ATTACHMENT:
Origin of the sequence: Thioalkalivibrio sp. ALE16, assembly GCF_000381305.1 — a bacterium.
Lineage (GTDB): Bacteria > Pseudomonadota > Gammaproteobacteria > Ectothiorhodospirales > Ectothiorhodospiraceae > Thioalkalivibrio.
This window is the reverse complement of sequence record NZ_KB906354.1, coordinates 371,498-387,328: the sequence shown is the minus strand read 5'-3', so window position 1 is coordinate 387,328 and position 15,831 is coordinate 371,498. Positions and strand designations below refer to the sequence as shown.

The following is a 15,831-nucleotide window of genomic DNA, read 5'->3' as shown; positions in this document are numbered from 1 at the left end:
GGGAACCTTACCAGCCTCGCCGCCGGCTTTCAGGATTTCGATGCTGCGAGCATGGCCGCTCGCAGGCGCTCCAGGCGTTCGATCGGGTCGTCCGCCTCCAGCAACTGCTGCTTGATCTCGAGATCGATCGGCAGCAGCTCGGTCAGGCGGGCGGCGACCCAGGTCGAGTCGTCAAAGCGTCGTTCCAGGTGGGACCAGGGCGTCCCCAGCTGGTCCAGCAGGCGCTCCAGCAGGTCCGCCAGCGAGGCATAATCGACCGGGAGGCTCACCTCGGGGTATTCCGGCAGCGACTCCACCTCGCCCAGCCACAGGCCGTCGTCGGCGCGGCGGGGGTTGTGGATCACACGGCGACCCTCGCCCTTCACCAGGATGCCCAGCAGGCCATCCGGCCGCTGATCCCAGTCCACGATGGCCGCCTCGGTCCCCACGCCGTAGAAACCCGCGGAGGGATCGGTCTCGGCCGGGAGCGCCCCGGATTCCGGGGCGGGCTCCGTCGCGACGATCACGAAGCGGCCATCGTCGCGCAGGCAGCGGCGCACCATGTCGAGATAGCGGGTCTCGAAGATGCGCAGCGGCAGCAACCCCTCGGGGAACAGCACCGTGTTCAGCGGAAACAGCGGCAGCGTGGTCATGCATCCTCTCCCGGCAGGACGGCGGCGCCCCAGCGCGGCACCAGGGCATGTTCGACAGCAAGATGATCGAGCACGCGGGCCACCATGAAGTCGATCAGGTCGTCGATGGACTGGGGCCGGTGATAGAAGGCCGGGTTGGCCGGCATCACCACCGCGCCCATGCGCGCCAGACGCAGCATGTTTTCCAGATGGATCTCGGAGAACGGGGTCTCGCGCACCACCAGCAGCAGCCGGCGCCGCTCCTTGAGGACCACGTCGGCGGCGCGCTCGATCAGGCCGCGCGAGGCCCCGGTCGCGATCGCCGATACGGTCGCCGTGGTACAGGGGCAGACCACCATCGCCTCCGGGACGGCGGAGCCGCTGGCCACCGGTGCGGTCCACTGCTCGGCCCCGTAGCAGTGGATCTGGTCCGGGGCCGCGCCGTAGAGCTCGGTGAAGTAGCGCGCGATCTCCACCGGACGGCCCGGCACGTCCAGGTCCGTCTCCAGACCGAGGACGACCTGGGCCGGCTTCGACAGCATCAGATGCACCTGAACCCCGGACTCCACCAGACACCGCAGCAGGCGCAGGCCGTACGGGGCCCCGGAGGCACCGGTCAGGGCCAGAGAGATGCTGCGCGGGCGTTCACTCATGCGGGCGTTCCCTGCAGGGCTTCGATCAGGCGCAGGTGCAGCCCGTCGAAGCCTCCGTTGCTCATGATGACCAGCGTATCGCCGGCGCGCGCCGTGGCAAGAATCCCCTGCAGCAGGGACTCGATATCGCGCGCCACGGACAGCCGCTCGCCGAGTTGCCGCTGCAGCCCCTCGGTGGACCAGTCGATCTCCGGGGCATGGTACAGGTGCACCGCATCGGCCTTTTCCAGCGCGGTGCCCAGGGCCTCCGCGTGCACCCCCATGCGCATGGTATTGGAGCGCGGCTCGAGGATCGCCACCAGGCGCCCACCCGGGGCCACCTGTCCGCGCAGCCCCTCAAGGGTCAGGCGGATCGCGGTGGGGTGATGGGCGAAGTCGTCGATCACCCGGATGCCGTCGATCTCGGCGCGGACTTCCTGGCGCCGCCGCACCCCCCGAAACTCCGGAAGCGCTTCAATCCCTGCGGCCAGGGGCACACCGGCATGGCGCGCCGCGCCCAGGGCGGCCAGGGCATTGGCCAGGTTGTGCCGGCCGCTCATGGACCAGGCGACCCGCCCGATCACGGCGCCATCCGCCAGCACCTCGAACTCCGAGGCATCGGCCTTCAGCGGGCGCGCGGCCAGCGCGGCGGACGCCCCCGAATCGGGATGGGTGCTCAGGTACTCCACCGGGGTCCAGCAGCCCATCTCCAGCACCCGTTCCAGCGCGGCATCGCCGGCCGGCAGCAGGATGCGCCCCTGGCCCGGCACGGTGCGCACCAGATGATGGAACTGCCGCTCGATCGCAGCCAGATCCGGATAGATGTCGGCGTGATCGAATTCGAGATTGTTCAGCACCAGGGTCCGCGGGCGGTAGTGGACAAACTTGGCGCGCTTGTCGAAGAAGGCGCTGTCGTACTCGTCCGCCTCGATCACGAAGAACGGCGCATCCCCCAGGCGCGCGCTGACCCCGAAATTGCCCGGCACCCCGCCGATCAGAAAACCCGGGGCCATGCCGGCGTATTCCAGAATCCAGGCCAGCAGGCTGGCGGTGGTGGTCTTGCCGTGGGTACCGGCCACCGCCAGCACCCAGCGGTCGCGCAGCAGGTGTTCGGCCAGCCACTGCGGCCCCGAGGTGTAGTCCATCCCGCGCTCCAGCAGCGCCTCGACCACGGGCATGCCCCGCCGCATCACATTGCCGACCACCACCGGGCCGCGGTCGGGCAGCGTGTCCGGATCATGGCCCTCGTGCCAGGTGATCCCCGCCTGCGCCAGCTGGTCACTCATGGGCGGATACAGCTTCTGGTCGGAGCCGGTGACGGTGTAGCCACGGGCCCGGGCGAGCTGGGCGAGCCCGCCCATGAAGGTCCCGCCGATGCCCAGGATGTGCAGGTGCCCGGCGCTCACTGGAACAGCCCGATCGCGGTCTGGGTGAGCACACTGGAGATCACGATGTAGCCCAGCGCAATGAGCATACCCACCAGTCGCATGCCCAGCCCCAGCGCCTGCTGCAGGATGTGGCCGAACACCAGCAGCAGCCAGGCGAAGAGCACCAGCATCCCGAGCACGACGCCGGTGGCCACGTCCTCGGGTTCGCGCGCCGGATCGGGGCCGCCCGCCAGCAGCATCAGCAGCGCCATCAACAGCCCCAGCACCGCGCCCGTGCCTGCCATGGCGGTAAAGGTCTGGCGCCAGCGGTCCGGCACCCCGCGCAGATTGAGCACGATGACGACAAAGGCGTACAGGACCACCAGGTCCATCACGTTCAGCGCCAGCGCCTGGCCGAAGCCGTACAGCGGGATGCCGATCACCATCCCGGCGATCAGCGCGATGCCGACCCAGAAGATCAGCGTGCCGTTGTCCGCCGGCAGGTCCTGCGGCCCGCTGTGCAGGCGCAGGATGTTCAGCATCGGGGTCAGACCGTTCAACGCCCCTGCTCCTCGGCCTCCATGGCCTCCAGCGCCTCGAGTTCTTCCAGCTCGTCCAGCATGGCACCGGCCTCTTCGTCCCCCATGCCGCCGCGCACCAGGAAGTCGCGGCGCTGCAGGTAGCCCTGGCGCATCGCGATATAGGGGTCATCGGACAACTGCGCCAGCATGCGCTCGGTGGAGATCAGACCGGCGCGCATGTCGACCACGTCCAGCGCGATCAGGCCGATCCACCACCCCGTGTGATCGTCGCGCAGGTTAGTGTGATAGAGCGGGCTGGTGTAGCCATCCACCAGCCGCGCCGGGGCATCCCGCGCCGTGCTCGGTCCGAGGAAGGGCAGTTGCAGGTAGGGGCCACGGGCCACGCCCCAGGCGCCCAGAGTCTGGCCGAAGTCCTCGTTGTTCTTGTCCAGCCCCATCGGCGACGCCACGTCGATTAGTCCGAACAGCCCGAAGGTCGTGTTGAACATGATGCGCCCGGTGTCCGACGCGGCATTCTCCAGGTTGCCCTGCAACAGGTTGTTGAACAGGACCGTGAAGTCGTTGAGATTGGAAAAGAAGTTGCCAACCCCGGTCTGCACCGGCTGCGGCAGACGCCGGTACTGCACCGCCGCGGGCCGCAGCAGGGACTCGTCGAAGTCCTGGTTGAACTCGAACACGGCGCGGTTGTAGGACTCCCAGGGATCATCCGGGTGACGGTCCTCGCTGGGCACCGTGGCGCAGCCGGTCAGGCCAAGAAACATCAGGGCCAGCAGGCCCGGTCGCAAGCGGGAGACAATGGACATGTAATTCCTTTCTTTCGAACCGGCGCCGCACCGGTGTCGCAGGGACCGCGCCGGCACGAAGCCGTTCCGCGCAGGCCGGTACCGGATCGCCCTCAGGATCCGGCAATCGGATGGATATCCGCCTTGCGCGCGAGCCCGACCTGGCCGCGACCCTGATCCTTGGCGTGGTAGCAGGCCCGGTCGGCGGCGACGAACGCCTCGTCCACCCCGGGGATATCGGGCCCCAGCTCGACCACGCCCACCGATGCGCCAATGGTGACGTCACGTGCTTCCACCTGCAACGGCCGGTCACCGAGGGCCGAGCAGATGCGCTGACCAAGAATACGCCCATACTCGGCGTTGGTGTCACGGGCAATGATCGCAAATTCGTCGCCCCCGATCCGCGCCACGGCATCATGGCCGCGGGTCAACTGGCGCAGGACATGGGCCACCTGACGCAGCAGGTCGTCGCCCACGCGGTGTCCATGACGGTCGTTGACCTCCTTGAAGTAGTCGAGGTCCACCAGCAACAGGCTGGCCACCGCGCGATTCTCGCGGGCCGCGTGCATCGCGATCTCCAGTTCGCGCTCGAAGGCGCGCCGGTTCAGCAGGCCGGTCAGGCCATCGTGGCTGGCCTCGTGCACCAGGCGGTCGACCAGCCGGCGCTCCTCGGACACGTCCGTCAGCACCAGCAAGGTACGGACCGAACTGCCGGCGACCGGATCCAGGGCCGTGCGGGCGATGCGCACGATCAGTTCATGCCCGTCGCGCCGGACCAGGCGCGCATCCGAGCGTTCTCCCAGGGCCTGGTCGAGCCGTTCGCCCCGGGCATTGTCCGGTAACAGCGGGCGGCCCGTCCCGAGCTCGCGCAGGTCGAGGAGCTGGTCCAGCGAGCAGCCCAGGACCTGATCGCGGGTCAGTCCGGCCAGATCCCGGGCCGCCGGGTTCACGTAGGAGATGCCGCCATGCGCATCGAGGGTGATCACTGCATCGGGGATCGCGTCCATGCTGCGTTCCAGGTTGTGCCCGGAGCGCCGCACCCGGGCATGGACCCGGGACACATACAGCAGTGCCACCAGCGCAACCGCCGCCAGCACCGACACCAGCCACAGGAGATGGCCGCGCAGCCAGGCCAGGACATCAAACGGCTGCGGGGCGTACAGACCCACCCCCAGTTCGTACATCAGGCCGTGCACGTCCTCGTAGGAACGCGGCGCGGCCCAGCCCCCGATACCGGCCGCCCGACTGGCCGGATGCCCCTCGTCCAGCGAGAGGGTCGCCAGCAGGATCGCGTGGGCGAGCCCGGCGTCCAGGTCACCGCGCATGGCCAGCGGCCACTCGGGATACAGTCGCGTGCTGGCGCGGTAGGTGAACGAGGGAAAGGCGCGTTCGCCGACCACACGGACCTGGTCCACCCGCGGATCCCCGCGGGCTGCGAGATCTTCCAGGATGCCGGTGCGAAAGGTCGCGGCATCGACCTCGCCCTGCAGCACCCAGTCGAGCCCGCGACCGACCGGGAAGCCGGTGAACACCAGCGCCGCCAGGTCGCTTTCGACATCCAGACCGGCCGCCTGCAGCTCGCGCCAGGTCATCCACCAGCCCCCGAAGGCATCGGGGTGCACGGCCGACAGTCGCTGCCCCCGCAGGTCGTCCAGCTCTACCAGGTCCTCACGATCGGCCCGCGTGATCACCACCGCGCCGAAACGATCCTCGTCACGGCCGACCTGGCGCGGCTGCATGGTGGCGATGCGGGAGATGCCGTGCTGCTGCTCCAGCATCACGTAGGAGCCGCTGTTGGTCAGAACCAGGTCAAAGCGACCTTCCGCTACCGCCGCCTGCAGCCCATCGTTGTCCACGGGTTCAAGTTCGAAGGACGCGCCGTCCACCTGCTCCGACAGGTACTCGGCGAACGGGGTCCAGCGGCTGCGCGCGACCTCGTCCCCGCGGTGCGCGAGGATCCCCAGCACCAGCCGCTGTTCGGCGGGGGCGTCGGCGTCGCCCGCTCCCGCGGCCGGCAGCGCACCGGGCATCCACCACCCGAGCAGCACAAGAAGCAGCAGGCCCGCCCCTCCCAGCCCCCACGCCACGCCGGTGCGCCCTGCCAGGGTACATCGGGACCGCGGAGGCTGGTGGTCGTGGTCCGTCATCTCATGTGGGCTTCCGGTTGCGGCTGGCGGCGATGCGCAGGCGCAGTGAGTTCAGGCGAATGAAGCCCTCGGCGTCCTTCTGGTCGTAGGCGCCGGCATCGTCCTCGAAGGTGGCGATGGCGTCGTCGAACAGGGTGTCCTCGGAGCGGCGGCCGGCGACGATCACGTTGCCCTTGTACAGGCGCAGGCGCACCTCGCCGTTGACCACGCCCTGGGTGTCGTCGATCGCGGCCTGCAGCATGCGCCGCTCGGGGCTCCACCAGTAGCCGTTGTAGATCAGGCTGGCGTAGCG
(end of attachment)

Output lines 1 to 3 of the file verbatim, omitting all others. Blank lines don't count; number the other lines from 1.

Origin of the sequence: Thioalkalivibrio sp. ALE16, assembly GCF_000381305.1 — a bacterium.
Lineage (GTDB): Bacteria > Pseudomonadota > Gammaproteobacteria > Ectothiorhodospirales > Ectothiorhodospiraceae > Thioalkalivibrio.
This window is the reverse complement of sequence record NZ_KB906354.1, coordinates 371,498-387,328: the sequence shown is the minus strand read 5'-3', so window position 1 is coordinate 387,328 and position 15,831 is coordinate 371,498. Positions and strand designations below refer to the sequence as shown.